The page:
On the road to Dampier for more of Rio Tinto’s Groundbreakers Exhibition – 50 years in the Pilbara! Brought along my special sneakers hand painted by Samantha Hughes. She managed to paint 18 books of mine on the sides, back and front. As you can imagine, the kids love them!

Shoes by Samantha Hughes.

Shoes by Samantha Hughes.

Nearby is the Murujuga National Park, which has the oldest collection of rock art on the planet –  perhaps 35,000-40,000 years old.  What better way to spot some of the 7,000 recorded art (so far), but with world expert Ken Mulvaney. Yep, that’s a thylacine all the way in West Australia!

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We looked for the 4m olive python that supposedly “hangs” out  – no luck. But we were lucky not meet any death adders and mulga snakes who live here too.

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Shared my new Indian tale by Chitra Soundar, Pattan’s Pumpkin, with the children of Karratha. Jan Nicholls couldn’t have described the book better in her recent Children’s Book Council WA post on Facebook– Jack and the Beanstalk meets Noah’s Ark.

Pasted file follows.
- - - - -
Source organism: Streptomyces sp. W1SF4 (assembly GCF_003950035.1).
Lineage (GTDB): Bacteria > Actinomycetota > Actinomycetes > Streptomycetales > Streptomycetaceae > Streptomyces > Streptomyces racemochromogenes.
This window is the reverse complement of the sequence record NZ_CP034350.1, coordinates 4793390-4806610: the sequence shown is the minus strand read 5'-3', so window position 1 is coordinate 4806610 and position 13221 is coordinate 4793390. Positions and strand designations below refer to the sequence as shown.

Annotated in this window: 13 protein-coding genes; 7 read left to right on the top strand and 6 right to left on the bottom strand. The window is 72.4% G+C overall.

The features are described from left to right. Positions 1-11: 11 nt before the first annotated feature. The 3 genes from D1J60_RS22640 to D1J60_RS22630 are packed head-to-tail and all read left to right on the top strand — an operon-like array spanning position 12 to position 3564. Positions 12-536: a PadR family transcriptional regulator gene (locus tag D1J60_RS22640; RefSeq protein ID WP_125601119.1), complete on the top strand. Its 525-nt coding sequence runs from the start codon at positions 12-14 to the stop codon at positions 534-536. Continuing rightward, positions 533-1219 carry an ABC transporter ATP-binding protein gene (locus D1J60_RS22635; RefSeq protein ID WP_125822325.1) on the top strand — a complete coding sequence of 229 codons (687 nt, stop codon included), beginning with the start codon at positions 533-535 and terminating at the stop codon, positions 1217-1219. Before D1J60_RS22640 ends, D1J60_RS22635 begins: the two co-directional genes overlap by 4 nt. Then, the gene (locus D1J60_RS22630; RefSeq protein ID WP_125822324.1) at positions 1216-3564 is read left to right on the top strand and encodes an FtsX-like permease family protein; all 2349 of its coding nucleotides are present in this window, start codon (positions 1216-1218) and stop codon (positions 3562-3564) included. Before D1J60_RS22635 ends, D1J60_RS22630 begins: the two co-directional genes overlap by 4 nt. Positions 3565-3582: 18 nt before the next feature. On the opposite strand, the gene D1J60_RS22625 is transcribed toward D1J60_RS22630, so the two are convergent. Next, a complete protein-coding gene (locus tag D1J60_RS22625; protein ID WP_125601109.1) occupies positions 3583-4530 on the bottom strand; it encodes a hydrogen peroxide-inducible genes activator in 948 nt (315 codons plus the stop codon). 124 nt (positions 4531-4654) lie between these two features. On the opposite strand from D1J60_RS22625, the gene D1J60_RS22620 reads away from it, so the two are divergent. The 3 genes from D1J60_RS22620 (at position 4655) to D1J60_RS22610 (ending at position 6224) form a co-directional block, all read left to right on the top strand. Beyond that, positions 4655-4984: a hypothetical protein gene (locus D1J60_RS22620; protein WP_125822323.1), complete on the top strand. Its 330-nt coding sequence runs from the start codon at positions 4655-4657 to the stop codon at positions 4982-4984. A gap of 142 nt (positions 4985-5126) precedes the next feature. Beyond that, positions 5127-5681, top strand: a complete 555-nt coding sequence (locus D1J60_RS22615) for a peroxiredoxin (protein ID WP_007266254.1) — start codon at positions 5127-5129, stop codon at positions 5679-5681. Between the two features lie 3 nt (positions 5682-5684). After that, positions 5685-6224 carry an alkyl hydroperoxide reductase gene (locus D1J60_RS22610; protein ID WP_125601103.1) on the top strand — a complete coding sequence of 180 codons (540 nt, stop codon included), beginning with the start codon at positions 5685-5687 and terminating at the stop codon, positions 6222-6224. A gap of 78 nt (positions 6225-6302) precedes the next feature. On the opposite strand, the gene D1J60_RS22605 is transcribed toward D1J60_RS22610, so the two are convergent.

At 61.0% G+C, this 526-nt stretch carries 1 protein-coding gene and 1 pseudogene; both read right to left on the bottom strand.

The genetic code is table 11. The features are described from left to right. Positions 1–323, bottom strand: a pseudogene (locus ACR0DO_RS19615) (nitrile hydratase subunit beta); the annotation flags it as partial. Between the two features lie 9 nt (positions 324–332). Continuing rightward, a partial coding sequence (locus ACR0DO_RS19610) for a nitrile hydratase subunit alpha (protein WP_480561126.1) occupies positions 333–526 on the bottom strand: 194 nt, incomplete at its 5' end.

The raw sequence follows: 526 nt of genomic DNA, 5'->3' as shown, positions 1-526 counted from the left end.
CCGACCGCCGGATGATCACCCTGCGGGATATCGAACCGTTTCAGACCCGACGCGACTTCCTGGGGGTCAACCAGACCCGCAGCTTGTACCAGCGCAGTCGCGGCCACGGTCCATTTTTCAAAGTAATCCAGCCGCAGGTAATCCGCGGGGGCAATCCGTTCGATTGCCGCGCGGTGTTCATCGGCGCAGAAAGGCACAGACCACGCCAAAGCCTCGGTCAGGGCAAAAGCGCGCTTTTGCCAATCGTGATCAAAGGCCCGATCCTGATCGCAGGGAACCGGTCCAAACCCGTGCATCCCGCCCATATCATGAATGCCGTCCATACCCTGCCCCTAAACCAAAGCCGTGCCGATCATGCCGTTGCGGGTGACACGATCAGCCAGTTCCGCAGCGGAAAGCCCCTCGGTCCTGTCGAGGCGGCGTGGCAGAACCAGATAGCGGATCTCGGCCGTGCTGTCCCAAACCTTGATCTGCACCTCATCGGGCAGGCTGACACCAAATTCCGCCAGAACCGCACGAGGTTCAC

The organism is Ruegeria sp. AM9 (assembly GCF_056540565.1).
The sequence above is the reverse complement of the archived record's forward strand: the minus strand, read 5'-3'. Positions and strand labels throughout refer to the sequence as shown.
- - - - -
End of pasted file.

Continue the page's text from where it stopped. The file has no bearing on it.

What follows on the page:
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Next stop: Paraburdoo

imageExcellent time of year for the rugged landscape of the Pilbara! Dianne Wolfer and myself are tag-teaming for Rio Tinto’s incredible story put together in an exhibition called The Groundbreaker Trail. Schools, grey nomads, locals and the occasional cockatoo are flocking to attend.

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Through a partnership with Better Beginnings,  global mining company Rio Tinto established the WA Future Fund to identify and support the development of literacy in children.Screen Shot 2016-07-27 at 8.08.58 PM

Under this umbrella, Dianne and I are sharing stories with children in Dampier, Tom Price, Paraburdoo, and Wickham.

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